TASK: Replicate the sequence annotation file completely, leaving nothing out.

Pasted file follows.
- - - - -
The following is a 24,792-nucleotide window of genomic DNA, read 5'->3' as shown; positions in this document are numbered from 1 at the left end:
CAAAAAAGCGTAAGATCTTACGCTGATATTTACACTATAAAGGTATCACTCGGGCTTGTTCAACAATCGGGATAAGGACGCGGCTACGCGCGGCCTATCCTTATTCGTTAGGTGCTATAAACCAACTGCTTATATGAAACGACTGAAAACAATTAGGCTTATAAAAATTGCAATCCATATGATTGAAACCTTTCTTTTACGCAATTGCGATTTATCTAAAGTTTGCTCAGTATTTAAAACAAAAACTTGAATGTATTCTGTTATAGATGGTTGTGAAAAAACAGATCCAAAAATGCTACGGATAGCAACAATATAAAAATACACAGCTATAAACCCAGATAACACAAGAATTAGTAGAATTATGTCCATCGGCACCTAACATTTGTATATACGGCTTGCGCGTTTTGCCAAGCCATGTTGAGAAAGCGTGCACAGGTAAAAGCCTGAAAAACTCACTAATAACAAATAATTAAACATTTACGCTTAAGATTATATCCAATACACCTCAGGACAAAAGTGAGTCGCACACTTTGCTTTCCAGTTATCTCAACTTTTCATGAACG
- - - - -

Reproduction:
The following is a 24,792-nucleotide window of genomic DNA, read 5'->3' as shown; positions in this document are numbered from 1 at the left end:
CAAAAAAGCGTAAGATCTTACGCTGATATTTACACTATAAAGGTATCACTCGGGCTTGTTCAACAATCGGGATAAGGACGCGGCTACGCGCGGCCTATCCTTATTCGTTAGGTGCTATAAACCAACTGCTTATATGAAACGACTGAAAACAATTAGGCTTATAAAAATTGCAATCCATATGATTGAAACCTTTCTTTTACGCAATTGCGATTTATCTAAAGTTTGCTCAGTATTTAAAACAAAAACTTGAATGTATTCTGTTATAGATGGTTGTGAAAAAACAGATCCAAAAATGCTACGGATAGCAACAATATAAAAATACACAGCTATAAACCCAGATAACACAAGAATTAGTAGAATTATGTCCATCGGCACCTAACATTTGTATATACGGCTTGCGCGTTTTGCCAAGCCATGTTGAGAAAGCGTGCACAGGTAAAAGCCTGAAAAACTCACTAATAACAAATAATTAAACATTTACGCTTAAGATTATATCCAATACACCTCAGGACAAAAGTGAGTCGCACACTTTGCTTTCCAGTTATCTCAACTTTTCATGAACG